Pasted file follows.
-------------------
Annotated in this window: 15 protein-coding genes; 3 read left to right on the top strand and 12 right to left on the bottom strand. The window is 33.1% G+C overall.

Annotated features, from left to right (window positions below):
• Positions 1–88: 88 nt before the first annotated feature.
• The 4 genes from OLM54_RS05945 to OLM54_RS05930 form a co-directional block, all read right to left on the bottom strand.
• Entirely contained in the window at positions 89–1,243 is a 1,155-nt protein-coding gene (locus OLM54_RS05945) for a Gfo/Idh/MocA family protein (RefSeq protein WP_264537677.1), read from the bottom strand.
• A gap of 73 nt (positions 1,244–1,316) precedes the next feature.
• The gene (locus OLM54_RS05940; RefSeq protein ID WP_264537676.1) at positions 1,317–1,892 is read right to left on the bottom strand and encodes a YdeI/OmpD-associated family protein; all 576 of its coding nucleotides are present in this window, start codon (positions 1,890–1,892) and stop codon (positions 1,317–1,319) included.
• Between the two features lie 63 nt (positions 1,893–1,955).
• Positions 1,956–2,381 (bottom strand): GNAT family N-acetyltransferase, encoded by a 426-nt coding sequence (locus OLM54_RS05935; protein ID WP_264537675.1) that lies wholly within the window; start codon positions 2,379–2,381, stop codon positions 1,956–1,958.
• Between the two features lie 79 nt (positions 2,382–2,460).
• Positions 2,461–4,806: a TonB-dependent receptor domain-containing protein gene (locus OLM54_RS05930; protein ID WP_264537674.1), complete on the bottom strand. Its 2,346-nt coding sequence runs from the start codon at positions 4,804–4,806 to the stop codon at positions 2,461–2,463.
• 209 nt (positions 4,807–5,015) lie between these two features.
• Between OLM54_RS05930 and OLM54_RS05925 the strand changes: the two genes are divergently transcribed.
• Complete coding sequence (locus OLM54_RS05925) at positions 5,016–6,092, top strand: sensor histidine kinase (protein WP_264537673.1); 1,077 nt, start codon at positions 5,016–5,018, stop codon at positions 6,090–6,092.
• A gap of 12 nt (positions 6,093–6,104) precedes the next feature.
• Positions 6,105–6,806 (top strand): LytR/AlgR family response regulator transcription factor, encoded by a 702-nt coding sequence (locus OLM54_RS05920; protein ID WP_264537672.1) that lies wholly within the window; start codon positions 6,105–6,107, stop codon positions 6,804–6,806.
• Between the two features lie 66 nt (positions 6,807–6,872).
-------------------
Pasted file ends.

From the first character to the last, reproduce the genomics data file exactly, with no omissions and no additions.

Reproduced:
Annotated in this window: 15 protein-coding genes; 3 read left to right on the top strand and 12 right to left on the bottom strand. The window is 33.1% G+C overall.

Annotated features, from left to right (window positions below):
• Positions 1–88: 88 nt before the first annotated feature.
• The 4 genes from OLM54_RS05945 to OLM54_RS05930 form a co-directional block, all read right to left on the bottom strand.
• Entirely contained in the window at positions 89–1,243 is a 1,155-nt protein-coding gene (locus OLM54_RS05945) for a Gfo/Idh/MocA family protein (RefSeq protein WP_264537677.1), read from the bottom strand.
• A gap of 73 nt (positions 1,244–1,316) precedes the next feature.
• The gene (locus OLM54_RS05940; RefSeq protein ID WP_264537676.1) at positions 1,317–1,892 is read right to left on the bottom strand and encodes a YdeI/OmpD-associated family protein; all 576 of its coding nucleotides are present in this window, start codon (positions 1,890–1,892) and stop codon (positions 1,317–1,319) included.
• Between the two features lie 63 nt (positions 1,893–1,955).
• Positions 1,956–2,381 (bottom strand): GNAT family N-acetyltransferase, encoded by a 426-nt coding sequence (locus OLM54_RS05935; protein ID WP_264537675.1) that lies wholly within the window; start codon positions 2,379–2,381, stop codon positions 1,956–1,958.
• Between the two features lie 79 nt (positions 2,382–2,460).
• Positions 2,461–4,806: a TonB-dependent receptor domain-containing protein gene (locus OLM54_RS05930; protein ID WP_264537674.1), complete on the bottom strand. Its 2,346-nt coding sequence runs from the start codon at positions 4,804–4,806 to the stop codon at positions 2,461–2,463.
• 209 nt (positions 4,807–5,015) lie between these two features.
• Between OLM54_RS05930 and OLM54_RS05925 the strand changes: the two genes are divergently transcribed.
• Complete coding sequence (locus OLM54_RS05925) at positions 5,016–6,092, top strand: sensor histidine kinase (protein WP_264537673.1); 1,077 nt, start codon at positions 5,016–5,018, stop codon at positions 6,090–6,092.
• A gap of 12 nt (positions 6,093–6,104) precedes the next feature.
• Positions 6,105–6,806 (top strand): LytR/AlgR family response regulator transcription factor, encoded by a 702-nt coding sequence (locus OLM54_RS05920; protein ID WP_264537672.1) that lies wholly within the window; start codon positions 6,105–6,107, stop codon positions 6,804–6,806.
• Between the two features lie 66 nt (positions 6,807–6,872).